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Are Sperm People? The Logic Behind Satirical Sex Legislation The Logic Behind Satirical Sex Legislation

When it's couched in terms of dystopian comedy, "it becomes crystal clear that what’s being done is ridiculous."


The day after Virginia passed legislation forcing women to have invasive ultrasounds before abortions, Wilmington, Delaware city councilwoman Loretta Walsh was feeling particularly feisty about a woman's right to choose. She made a quip during a council meeting that if we were giving more rights to fetuses than we were to the women carrying them, then sperm should have "personhood rights," too.

At 3 a.m., she was still awake.


"I just started drafting legislation," she says. "My original draft was much more... shall we say... obscene. It covered a wide array of procedures that men had to get done. It restricted access to Viagra—before it would be prescribed you’d have to have a stress test and an anal probe." She ended up drafting a bill that would make sperm "equal in the eyes of the government and be subject to the same laws and regulations as any other dependent minor and be protected against abuse, neglect or abandonment by the parent or guardian."

Walsh's legislation was just one of a spate of satirical bills and amendments proposed by Democratic legislators to protest the attack on women's access of abortion and birth control. The bills, along with the shrewd comedic skills of Jon Stewart, Stephen Colbert, and Amy Poehler, have made clear that exposing the sheer absurdity of these laws is the best way to combat them.

"Many women are watching The View and Jon Stewart as some of their only sources of news," Walsh says. When it's couched in terms of dystopian comedy, "it becomes crystal clear that what’s being done is ridiculous."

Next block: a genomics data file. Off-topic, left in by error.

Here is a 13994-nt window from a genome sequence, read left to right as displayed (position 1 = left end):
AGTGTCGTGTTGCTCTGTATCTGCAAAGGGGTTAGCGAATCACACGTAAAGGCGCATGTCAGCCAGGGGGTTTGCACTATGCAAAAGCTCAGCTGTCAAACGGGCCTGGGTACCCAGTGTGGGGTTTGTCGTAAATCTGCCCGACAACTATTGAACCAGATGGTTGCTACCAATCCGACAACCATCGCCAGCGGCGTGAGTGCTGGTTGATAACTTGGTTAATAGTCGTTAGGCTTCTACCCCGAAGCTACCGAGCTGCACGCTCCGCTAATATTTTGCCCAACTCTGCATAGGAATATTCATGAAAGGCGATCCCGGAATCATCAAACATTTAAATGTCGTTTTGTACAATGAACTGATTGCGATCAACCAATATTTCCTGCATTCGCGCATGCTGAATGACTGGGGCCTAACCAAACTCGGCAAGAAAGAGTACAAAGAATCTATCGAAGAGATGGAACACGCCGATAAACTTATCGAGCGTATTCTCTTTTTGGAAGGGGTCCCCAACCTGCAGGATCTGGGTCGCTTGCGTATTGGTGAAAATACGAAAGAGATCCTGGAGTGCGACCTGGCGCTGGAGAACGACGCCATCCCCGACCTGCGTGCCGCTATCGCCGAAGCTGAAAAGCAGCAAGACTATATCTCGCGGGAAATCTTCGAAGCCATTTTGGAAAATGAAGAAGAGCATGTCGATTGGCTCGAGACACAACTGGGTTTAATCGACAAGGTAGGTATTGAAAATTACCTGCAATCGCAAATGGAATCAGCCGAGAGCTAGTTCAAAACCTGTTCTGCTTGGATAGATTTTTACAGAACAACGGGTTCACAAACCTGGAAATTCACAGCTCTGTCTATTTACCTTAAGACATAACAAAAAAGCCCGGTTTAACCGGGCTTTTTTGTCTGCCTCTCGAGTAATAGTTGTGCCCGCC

In late January, Virginia State Senator Janet Howell proposed mandating rectal exams and cardiac stress tests for men seeking erectile dysfunction medication. (Her amendment failed by just two votes.) In response to a Georgia House bill banning abortions after 20 weeks of pregnancy, Rep. Yasmin Neal suggested a bill outlawing most vasectomies because they leave "thousands of children… deprived of birth." A bill introduced by Ohio State Senator Nina Turner would compel men to undergo psychological screenings before getting prescriptions for impotence medication, arguing, "We must advocate for the traditional family." Such political statements have now taken place in seven states.

Oklahoma State Senator Constance Johnson, who wrote an amendment to a zygote-personhood bill asserting that ejaculating anywhere outside a woman's vagina constitutes "an action against an unborn child," says nothing lays bare the double standard better than this kind of protest. "Here’s a predominantly male group making decisions, and they don’t want to acknowledge their role in the dilemma," she says. "All of a sudden, [it becomes obvious when] we limit the choices of everybody."

Johnson and two other legislators who posed protest legislation say their tongue-in-cheek proposals have energized women everywhere—even conservatives. Johnson says she gets emails from all over the world, and "clear strangers" come up to her in Oklahoma every day.

The legislation has certainly been successful by many measures, inspiring rallies and petitions and making national news. But isn't it kind of depressing to waste legislative energy on bills that were never intended to pass?

"Maybe," says Missouri Rep. Stacey Newman, whose bill restricting access to vasectomies except for men risking death or serious bodily harm attracted eight other female cosponsors. "But we're not the ones wasting time." Newman says satire legislation might be the only way to neutralize very serious bills whose authors are intent on passing them. "Most of these bills are filed by men. No one thinks they are funny, no one thinks that's absurd."

In other words, the ease with which men pose extreme restrictions on women's health is what makes a mockery of our supposedly free and equal country, not cheeky legislation filed in response. If lawmakers want to control women's health, and they want to live in a just and fair society, they should be prepared for women to bring those two desires to their logical conclusions.

Photo via Wikimedia Commons

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